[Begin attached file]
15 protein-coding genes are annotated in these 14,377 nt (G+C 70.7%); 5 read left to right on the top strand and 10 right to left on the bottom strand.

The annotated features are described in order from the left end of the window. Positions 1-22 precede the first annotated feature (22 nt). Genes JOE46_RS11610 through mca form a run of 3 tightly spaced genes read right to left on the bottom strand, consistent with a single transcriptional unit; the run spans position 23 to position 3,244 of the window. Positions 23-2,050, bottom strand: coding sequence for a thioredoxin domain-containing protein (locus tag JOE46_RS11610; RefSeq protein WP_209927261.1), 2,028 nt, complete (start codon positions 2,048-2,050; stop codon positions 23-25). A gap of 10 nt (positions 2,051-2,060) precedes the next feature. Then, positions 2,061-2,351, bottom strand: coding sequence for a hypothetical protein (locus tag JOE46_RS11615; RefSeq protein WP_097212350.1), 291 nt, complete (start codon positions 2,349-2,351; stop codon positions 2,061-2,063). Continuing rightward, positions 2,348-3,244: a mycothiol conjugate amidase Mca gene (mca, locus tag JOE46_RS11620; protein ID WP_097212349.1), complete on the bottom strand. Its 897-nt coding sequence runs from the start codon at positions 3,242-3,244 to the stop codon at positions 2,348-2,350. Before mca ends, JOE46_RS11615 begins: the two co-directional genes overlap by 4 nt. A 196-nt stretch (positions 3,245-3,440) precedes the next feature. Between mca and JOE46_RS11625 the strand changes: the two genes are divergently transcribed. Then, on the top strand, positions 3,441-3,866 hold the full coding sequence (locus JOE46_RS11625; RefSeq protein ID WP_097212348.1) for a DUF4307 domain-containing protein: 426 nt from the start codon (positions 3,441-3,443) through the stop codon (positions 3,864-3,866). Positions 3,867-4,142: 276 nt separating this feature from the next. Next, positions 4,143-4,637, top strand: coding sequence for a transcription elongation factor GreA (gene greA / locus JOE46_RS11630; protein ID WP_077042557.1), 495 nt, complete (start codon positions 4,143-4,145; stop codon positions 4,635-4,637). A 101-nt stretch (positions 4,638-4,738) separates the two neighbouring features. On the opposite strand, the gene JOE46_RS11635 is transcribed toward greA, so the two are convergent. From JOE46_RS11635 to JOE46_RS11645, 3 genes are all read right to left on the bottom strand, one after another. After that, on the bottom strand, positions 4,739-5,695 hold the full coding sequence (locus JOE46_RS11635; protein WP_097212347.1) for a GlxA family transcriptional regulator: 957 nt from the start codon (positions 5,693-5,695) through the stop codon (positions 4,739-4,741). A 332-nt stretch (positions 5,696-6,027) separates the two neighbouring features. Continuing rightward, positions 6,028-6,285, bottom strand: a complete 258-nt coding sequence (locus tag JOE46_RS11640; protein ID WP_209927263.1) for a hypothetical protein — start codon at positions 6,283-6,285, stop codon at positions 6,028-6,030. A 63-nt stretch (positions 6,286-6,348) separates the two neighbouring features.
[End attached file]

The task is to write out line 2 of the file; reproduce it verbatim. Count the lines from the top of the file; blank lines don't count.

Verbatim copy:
The annotated features are described in order from the left end of the window. Positions 1-22 precede the first annotated feature (22 nt). Genes JOE46_RS11610 through mca form a run of 3 tightly spaced genes read right to left on the bottom strand, consistent with a single transcriptional unit; the run spans position 23 to position 3,244 of the window. Positions 23-2,050, bottom strand: coding sequence for a thioredoxin domain-containing protein (locus tag JOE46_RS11610; RefSeq protein WP_209927261.1), 2,028 nt, complete (start codon positions 2,048-2,050; stop codon positions 23-25). A gap of 10 nt (positions 2,051-2,060) precedes the next feature. Then, positions 2,061-2,351, bottom strand: coding sequence for a hypothetical protein (locus tag JOE46_RS11615; RefSeq protein WP_097212350.1), 291 nt, complete (start codon positions 2,349-2,351; stop codon positions 2,061-2,063). Continuing rightward, positions 2,348-3,244: a mycothiol conjugate amidase Mca gene (mca, locus tag JOE46_RS11620; protein ID WP_097212349.1), complete on the bottom strand. Its 897-nt coding sequence runs from the start codon at positions 3,242-3,244 to the stop codon at positions 2,348-2,350. Before mca ends, JOE46_RS11615 begins: the two co-directional genes overlap by 4 nt. A 196-nt stretch (positions 3,245-3,440) precedes the next feature. Between mca and JOE46_RS11625 the strand changes: the two genes are divergently transcribed. Then, on the top strand, positions 3,441-3,866 hold the full coding sequence (locus JOE46_RS11625; RefSeq protein ID WP_097212348.1) for a DUF4307 domain-containing protein: 426 nt from the start codon (positions 3,441-3,443) through the stop codon (positions 3,864-3,866). Positions 3,867-4,142: 276 nt separating this feature from the next. Next, positions 4,143-4,637, top strand: coding sequence for a transcription elongation factor GreA (gene greA / locus JOE46_RS11630; protein ID WP_077042557.1), 495 nt, complete (start codon positions 4,143-4,145; stop codon positions 4,635-4,637). A 101-nt stretch (positions 4,638-4,738) separates the two neighbouring features. On the opposite strand, the gene JOE46_RS11635 is transcribed toward greA, so the two are convergent. From JOE46_RS11635 to JOE46_RS11645, 3 genes are all read right to left on the bottom strand, one after another. After that, on the bottom strand, positions 4,739-5,695 hold the full coding sequence (locus JOE46_RS11635; protein WP_097212347.1) for a GlxA family transcriptional regulator: 957 nt from the start codon (positions 5,693-5,695) through the stop codon (positions 4,739-4,741). A 332-nt stretch (positions 5,696-6,027) separates the two neighbouring features. Continuing rightward, positions 6,028-6,285, bottom strand: a complete 258-nt coding sequence (locus tag JOE46_RS11640; protein ID WP_209927263.1) for a hypothetical protein — start codon at positions 6,283-6,285, stop codon at positions 6,028-6,030. A 63-nt stretch (positions 6,286-6,348) separates the two neighbouring features.